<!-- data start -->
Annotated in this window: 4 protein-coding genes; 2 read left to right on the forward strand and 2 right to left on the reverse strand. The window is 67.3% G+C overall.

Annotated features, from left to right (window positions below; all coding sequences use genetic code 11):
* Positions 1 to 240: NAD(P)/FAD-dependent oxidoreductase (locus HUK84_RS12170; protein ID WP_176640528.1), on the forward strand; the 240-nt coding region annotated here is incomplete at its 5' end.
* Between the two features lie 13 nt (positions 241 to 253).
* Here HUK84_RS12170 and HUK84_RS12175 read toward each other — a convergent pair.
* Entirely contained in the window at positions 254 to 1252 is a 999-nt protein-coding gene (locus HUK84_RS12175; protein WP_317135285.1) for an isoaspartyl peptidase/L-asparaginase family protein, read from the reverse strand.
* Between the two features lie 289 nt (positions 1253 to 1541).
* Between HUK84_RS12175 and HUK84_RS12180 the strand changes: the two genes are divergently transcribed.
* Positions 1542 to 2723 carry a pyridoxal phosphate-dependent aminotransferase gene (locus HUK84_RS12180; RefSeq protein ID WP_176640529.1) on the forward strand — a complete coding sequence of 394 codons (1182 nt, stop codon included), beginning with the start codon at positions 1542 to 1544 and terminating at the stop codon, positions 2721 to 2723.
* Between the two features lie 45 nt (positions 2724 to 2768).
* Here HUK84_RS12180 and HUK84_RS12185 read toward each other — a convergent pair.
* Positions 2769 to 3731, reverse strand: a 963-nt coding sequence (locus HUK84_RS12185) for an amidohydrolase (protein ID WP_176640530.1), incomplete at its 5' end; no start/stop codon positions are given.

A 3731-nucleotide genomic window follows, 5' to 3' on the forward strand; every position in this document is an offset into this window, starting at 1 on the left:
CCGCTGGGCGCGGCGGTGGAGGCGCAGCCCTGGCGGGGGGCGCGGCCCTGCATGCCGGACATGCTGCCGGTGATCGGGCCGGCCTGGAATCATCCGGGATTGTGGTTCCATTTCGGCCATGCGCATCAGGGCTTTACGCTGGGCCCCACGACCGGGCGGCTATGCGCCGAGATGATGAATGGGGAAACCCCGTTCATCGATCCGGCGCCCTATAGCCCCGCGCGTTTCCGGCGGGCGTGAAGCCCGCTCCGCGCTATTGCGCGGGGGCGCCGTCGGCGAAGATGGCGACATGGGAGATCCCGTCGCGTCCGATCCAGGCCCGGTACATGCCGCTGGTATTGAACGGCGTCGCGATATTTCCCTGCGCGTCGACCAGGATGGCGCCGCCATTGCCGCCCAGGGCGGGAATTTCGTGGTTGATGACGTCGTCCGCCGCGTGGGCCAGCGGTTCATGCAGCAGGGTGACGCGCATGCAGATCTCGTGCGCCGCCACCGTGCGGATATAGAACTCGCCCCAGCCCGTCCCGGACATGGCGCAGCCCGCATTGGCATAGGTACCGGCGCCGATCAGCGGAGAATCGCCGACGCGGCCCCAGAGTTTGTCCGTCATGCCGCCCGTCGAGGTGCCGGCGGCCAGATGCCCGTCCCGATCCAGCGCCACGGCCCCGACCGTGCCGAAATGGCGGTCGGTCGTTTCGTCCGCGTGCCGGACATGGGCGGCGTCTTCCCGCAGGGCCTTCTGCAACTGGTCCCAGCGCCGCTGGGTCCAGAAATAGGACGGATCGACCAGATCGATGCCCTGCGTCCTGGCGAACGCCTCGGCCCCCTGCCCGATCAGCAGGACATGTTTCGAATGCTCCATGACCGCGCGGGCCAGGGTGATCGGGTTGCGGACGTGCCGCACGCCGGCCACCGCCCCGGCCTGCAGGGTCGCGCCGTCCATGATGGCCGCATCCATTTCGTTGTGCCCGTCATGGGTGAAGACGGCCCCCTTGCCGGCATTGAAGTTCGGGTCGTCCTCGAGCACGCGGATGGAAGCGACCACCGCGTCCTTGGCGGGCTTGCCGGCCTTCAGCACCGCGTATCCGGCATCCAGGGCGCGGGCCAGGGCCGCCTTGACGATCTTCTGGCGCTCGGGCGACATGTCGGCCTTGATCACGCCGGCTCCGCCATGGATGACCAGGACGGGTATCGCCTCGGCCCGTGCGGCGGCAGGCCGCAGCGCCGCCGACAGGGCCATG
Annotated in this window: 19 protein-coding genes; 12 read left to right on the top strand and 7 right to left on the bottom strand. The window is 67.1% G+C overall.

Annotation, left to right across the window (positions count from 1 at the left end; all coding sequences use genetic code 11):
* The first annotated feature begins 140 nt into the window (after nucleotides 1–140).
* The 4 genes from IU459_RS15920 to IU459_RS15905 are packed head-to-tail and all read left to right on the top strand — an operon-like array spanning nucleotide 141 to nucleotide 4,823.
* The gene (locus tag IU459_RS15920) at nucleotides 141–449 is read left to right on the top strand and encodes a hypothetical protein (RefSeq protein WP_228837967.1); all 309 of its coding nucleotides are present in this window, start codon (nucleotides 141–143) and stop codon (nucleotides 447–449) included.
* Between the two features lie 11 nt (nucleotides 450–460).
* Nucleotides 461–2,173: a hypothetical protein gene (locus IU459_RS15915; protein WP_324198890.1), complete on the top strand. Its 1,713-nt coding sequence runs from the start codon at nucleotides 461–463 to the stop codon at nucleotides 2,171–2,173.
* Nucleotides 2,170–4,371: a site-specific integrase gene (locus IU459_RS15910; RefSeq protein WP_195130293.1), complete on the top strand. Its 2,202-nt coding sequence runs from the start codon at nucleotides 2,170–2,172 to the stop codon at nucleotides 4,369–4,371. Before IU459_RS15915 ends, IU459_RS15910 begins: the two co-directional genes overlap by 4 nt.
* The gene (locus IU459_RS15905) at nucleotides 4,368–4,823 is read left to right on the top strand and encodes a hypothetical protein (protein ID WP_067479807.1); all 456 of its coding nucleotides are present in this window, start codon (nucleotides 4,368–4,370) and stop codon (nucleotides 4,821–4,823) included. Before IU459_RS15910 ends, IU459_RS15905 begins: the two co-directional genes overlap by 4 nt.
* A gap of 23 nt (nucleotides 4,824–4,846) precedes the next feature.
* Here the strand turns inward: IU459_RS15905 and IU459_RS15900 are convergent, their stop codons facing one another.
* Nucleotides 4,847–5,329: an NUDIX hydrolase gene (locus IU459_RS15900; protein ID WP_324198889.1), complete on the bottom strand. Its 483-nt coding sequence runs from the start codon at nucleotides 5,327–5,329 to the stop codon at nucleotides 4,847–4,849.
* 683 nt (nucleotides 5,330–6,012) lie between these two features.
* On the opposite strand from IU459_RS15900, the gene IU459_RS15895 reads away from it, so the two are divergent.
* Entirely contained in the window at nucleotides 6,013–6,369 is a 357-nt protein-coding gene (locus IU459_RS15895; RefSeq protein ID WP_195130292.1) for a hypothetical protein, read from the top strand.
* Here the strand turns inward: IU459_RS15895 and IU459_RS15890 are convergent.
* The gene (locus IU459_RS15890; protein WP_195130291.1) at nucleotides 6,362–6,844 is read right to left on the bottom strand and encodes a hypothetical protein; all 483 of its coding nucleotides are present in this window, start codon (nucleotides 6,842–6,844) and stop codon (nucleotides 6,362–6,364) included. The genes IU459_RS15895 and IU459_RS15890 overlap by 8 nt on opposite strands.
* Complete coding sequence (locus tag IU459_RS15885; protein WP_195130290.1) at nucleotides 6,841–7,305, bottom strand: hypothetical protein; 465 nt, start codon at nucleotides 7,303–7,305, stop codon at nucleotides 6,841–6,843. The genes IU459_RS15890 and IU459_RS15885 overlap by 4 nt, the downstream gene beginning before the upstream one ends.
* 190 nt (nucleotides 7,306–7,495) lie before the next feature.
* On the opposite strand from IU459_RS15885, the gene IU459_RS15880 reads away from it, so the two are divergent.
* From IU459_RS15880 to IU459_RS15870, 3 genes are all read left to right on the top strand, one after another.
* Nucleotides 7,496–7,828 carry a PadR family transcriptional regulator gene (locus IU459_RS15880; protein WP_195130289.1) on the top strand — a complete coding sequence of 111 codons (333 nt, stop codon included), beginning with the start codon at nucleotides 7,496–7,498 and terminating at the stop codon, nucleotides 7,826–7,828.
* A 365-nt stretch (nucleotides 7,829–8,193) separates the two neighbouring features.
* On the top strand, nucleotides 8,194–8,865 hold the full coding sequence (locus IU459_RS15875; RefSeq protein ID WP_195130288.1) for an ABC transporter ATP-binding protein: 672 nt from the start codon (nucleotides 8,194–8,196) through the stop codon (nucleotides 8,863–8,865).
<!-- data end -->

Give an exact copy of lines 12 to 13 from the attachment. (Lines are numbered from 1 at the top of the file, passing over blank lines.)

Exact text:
* Positions 2769 to 3731, reverse strand: a 963-nt coding sequence (locus HUK84_RS12185) for an amidohydrolase (protein ID WP_176640530.1), incomplete at its 5' end; no start/stop codon positions are given.

A 3731-nucleotide genomic window follows, 5' to 3' on the forward strand; every position in this document is an offset into this window, starting at 1 on the left: